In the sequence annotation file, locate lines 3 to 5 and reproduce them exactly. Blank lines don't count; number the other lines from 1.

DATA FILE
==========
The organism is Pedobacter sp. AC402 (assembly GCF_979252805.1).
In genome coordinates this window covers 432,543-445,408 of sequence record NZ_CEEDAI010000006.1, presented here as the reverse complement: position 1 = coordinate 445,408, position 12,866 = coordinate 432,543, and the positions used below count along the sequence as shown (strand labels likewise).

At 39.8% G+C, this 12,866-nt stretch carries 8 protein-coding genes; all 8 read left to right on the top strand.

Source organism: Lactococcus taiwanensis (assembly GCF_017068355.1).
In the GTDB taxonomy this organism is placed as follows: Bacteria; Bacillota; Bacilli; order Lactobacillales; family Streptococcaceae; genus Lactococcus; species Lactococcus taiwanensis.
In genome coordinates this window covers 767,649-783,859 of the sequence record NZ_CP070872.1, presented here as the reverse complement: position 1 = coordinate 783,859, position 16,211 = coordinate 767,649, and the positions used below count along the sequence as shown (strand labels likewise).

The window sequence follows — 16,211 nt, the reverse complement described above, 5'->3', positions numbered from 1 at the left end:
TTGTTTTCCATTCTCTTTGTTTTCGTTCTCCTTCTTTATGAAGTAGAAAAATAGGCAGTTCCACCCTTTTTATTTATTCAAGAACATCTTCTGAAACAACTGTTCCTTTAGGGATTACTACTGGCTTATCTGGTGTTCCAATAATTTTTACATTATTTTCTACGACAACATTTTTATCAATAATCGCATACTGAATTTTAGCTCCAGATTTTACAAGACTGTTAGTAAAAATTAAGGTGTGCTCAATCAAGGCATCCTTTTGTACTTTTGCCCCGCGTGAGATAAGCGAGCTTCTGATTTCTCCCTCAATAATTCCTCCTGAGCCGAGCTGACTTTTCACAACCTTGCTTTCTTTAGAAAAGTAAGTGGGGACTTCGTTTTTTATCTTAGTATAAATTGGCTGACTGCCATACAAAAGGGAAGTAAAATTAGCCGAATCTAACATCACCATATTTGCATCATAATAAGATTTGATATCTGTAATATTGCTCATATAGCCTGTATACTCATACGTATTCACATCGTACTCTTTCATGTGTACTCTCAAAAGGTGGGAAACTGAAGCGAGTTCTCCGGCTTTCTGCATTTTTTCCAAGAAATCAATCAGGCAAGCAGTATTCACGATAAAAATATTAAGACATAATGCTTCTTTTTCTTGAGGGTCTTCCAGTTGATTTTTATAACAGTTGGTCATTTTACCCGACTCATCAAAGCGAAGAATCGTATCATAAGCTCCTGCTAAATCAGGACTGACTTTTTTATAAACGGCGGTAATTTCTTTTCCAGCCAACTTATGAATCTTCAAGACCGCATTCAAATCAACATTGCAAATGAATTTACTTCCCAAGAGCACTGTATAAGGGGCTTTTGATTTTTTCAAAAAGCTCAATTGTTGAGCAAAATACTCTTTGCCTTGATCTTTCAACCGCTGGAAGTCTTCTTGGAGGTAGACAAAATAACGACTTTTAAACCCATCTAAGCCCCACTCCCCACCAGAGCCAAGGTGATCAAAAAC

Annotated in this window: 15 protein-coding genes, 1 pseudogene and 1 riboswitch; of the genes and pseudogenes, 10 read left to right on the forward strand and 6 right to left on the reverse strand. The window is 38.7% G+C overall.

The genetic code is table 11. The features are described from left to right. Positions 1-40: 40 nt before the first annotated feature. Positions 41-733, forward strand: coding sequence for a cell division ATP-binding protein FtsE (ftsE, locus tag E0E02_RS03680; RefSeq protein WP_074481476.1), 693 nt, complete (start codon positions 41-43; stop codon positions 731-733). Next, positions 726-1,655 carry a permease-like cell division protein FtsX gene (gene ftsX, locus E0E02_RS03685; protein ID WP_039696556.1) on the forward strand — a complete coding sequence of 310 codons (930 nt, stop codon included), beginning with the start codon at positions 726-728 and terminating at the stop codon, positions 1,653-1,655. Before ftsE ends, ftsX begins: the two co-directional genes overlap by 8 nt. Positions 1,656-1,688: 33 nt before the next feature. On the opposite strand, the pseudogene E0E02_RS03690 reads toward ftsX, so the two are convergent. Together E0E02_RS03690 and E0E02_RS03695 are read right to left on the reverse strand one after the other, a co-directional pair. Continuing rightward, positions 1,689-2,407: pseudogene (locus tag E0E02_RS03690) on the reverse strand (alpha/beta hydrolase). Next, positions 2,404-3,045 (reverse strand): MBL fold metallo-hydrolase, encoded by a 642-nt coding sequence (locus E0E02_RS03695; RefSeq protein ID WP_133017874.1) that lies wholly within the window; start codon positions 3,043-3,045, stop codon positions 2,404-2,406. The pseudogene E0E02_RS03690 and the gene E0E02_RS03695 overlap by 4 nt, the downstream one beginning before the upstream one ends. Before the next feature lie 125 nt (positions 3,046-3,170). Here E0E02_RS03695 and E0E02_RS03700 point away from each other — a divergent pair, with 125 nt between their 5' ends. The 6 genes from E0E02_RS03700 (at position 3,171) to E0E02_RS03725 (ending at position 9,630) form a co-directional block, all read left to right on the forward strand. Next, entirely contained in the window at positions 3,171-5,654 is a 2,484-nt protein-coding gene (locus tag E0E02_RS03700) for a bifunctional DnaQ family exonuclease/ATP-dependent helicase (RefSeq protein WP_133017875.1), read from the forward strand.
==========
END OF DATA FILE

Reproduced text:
At 39.8% G+C, this 12,866-nt stretch carries 8 protein-coding genes; all 8 read left to right on the top strand.

Source organism: Lactococcus taiwanensis (assembly GCF_017068355.1).
In the GTDB taxonomy this organism is placed as follows: Bacteria; Bacillota; Bacilli; order Lactobacillales; family Streptococcaceae; genus Lactococcus; species Lactococcus taiwanensis.